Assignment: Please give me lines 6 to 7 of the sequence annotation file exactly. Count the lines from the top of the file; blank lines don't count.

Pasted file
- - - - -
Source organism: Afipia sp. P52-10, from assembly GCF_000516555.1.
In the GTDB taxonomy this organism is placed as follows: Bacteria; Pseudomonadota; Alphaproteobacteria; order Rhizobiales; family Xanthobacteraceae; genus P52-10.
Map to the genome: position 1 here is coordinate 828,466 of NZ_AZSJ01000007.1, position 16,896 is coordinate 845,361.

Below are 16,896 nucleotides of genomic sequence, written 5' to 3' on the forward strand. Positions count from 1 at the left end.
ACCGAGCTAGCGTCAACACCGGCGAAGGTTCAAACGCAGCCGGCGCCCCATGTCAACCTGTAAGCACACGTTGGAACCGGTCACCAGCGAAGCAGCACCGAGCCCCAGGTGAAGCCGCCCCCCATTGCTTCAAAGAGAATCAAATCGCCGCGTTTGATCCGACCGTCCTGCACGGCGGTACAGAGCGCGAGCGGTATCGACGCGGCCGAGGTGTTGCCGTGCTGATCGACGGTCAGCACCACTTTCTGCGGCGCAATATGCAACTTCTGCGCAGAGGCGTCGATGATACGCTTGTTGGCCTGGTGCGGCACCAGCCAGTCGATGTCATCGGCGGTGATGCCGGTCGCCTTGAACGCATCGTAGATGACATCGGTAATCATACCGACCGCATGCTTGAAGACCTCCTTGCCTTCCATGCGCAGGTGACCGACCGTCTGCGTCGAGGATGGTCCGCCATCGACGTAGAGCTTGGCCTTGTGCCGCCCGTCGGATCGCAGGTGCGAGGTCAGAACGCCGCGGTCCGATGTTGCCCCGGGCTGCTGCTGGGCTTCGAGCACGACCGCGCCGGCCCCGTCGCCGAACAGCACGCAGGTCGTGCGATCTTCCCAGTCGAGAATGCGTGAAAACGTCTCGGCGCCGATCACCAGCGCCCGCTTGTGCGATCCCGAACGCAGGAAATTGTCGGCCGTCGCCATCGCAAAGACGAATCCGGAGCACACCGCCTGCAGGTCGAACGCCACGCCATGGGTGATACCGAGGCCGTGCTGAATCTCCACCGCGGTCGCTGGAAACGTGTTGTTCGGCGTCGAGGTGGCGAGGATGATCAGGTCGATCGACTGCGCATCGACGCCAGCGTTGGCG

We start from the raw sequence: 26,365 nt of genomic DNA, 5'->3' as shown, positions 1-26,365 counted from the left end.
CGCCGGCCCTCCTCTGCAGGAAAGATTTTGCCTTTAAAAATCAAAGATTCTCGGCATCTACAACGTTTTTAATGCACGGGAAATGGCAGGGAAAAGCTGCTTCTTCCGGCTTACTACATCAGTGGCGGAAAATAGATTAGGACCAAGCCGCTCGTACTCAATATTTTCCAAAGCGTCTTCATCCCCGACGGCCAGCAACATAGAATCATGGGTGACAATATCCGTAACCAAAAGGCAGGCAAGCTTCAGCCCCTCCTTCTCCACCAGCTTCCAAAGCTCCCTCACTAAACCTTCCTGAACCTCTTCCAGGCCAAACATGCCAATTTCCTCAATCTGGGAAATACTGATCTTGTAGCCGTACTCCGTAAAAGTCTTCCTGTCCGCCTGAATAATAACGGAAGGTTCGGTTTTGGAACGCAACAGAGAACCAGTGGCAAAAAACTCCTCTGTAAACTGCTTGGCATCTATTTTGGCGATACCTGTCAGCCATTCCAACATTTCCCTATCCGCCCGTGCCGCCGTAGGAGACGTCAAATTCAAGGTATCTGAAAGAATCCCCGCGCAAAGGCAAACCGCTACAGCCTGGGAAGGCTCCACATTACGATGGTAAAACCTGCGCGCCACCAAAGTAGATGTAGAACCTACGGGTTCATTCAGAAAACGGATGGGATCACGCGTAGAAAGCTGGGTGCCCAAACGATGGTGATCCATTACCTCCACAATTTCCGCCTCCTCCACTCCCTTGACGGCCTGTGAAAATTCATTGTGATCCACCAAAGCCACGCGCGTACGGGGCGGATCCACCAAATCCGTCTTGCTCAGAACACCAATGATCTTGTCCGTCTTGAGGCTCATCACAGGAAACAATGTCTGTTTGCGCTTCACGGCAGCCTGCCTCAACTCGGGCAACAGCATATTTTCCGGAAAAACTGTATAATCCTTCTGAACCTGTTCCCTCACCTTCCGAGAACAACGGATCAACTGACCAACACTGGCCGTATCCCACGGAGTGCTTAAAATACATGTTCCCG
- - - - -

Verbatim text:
We start from the raw sequence: 26,365 nt of genomic DNA, 5'->3' as shown, positions 1-26,365 counted from the left end.
CGCCGGCCCTCCTCTGCAGGAAAGATTTTGCCTTTAAAAATCAAAGATTCTCGGCATCTACAACGTTTTTAATGCACGGGAAATGGCAGGGAAAAGCTGCTTCTTCCGGCTTACTACATCAGTGGCGGAAAATAGATTAGGACCAAGCCGCTCGTACTCAATATTTTCCAAAGCGTCTTCATCCCCGACGGCCAGCAACATAGAATCATGGGTGACAATATCCGTAACCAAAAGGCAGGCAAGCTTCAGCCCCTCCTTCTCCACCAGCTTCCAAAGCTCCCTCACTAAACCTTCCTGAACCTCTTCCAGGCCAAACATGCCAATTTCCTCAATCTGGGAAATACTGATCTTGTAGCCGTACTCCGTAAAAGTCTTCCTGTCCGCCTGAATAATAACGGAAGGTTCGGTTTTGGAACGCAACAGAGAACCAGTGGCAAAAAACTCCTCTGTAAACTGCTTGGCATCTATTTTGGCGATACCTGTCAGCCATTCCAACATTTCCCTATCCGCCCGTGCCGCCGTAGGAGACGTCAAATTCAAGGTATCTGAAAGAATCCCCGCGCAAAGGCAAACCGCTACAGCCTGGGAAGGCTCCACATTACGATGGTAAAACCTGCGCGCCACCAAAGTAGATGTAGAACCTACGGGTTCATTCAGAAAACGGATGGGATCACGCGTAGAAAGCTGGGTGCCCAAACGATGGTGATCCATTACCTCCACAATTTCCGCCTCCTCCACTCCCTTGACGGCCTGTGAAAATTCATTGTGATCCACCAAAGCCACGCGCGTACGGGGCGGATCCACCAAATCCGTCTTGCTCAGAACACCAATGATCTTGTCCGTCTTGAGGCTCATCACAGGAAACAATGTCTGTTTGCGCTTCACGGCAGCCTGCCTCAACTCGGGCAACAGCATATTTTCCGGAAAAACTGTATAATCCTTCTGAACCTGTTCCCTCACCTTCCGAGAACAACGGATCAACTGACCAACACTGGCCGTATCCCACGGAGTGCTTAAAATACATGTTCCCG